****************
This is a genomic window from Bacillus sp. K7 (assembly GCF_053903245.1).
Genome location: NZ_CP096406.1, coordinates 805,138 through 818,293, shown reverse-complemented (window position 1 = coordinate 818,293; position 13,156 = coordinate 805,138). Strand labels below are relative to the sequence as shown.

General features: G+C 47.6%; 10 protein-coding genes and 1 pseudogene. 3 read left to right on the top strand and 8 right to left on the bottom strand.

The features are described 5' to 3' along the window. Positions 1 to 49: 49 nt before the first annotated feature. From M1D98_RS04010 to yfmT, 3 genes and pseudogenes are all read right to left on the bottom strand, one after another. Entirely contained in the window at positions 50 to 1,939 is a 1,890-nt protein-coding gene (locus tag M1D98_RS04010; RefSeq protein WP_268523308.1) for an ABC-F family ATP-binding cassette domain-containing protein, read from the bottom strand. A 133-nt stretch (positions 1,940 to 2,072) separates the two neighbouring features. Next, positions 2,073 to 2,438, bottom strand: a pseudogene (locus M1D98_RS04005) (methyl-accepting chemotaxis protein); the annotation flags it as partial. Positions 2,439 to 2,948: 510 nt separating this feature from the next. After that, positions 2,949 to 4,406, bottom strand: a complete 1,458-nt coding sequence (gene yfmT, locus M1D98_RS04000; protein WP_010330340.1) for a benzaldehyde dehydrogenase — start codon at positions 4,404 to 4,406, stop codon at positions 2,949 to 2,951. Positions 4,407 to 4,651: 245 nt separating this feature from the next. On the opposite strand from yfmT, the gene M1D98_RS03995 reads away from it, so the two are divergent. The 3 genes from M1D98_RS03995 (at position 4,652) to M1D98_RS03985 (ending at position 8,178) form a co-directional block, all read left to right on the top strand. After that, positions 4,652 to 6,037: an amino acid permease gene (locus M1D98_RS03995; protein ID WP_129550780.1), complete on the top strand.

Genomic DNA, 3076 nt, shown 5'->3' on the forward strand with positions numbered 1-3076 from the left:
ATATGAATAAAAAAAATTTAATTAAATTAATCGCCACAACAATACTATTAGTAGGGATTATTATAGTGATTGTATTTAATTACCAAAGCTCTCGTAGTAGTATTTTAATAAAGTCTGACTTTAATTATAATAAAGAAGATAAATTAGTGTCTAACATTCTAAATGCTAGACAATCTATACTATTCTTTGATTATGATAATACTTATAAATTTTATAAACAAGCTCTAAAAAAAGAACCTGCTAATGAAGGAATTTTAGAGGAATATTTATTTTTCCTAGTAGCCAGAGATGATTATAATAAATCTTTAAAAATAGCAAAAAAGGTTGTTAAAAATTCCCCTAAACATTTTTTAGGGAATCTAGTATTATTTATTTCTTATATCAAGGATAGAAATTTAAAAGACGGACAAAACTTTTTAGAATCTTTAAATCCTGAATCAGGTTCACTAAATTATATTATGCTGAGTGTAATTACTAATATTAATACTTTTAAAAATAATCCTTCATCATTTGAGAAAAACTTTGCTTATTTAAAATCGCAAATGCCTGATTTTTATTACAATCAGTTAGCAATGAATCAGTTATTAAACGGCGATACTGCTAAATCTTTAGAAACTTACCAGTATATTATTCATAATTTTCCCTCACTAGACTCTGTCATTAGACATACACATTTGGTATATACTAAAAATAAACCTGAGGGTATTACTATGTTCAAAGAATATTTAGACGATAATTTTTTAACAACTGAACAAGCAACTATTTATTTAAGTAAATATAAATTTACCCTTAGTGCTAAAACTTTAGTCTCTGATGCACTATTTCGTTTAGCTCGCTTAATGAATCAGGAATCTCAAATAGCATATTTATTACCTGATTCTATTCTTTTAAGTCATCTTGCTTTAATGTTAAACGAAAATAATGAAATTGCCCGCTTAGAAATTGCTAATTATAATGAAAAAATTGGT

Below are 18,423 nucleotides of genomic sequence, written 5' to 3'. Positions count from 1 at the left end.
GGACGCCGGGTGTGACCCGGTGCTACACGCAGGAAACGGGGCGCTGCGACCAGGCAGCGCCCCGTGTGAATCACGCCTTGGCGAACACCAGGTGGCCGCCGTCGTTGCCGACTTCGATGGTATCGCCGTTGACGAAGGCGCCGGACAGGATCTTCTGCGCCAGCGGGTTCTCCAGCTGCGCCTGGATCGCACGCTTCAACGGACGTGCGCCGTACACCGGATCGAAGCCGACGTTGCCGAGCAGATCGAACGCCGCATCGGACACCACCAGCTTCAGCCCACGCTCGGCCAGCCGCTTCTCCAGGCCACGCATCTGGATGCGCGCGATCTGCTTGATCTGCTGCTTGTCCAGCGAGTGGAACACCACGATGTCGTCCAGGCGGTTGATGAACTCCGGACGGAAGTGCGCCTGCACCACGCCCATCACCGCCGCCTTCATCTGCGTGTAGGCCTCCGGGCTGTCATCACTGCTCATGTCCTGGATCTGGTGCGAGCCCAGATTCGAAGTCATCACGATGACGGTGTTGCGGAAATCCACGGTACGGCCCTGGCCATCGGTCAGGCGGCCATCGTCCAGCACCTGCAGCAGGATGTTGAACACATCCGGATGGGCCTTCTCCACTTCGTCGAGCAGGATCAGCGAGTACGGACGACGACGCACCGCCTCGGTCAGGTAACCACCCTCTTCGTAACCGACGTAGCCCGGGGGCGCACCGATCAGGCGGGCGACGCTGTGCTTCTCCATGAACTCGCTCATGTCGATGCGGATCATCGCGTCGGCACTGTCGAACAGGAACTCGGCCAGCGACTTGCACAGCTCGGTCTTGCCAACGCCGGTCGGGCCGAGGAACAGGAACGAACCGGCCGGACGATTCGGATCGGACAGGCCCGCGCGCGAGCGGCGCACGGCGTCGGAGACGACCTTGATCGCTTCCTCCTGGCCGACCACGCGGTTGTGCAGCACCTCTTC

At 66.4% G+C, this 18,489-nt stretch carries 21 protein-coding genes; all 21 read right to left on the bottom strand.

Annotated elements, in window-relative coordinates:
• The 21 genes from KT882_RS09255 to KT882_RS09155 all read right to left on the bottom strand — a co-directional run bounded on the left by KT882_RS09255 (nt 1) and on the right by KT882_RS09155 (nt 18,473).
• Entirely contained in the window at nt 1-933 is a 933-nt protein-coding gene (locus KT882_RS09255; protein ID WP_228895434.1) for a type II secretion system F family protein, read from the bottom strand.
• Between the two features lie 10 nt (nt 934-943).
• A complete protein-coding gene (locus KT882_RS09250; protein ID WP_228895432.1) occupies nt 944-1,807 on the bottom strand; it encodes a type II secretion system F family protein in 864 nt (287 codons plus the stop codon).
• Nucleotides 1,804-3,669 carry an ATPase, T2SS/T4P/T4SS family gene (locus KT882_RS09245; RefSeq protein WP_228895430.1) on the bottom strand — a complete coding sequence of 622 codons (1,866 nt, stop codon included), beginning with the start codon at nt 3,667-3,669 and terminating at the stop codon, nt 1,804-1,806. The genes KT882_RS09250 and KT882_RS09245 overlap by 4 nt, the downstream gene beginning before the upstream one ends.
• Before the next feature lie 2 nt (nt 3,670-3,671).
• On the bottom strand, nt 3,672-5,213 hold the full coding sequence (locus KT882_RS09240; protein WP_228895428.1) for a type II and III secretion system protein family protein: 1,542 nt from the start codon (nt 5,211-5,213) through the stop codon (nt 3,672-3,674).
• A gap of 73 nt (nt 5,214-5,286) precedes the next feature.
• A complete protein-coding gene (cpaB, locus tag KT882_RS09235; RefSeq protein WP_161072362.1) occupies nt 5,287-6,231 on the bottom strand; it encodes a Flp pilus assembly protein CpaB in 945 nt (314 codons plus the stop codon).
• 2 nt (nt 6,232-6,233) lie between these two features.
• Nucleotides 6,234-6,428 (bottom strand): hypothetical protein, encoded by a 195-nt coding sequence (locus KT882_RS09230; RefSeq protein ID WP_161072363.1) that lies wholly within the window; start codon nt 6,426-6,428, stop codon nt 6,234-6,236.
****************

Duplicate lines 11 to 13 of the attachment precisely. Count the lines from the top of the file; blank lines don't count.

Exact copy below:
• The 21 genes from KT882_RS09255 to KT882_RS09155 all read right to left on the bottom strand — a co-directional run bounded on the left by KT882_RS09255 (nt 1) and on the right by KT882_RS09155 (nt 18,473).
• Entirely contained in the window at nt 1-933 is a 933-nt protein-coding gene (locus KT882_RS09255; protein ID WP_228895434.1) for a type II secretion system F family protein, read from the bottom strand.
• Between the two features lie 10 nt (nt 934-943).